I've been thinking how refrigerants - which are highly potent greenhouse gases (hundreds and even thousands of times more potent than CO2) - are likely to be vented to atmosphere eventually either due to system leakage, accident, neglect, theft of chiller units, or deliberate discharge. It makes me wonder if, for climate change mitigation/adaptation purposes, whether we should consider all the refrigerants deployed and in storage today as being something that will ultimately be vented.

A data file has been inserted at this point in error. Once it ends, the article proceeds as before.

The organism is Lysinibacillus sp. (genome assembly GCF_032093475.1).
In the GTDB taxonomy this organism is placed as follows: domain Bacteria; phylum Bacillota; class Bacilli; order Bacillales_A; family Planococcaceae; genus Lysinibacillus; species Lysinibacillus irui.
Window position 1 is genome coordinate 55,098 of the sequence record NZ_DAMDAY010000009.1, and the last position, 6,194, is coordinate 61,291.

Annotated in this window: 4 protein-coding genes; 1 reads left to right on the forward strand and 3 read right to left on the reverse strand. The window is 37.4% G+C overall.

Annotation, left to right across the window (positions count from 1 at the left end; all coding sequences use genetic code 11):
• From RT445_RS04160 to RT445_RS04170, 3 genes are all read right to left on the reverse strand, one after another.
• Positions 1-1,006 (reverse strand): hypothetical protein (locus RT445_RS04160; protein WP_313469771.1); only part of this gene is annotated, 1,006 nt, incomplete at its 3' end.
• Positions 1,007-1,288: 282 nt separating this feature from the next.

Suppose that mass migration, economic collapse or upheaval, or other calamities may lead to the abandonment, destruction, or even careless salvage of thousands or even millions of HVAC/refrigeration systems. Given that supposition, is there a practical chemical process that could be used to convert the refrigerants that are in common use today to another material - like maybe a polymer? - that would be at least somewhat stable at standard temperature and pressure? One that sequesters CO2 in the process would be a bonus but I don't expect it'd matter very much.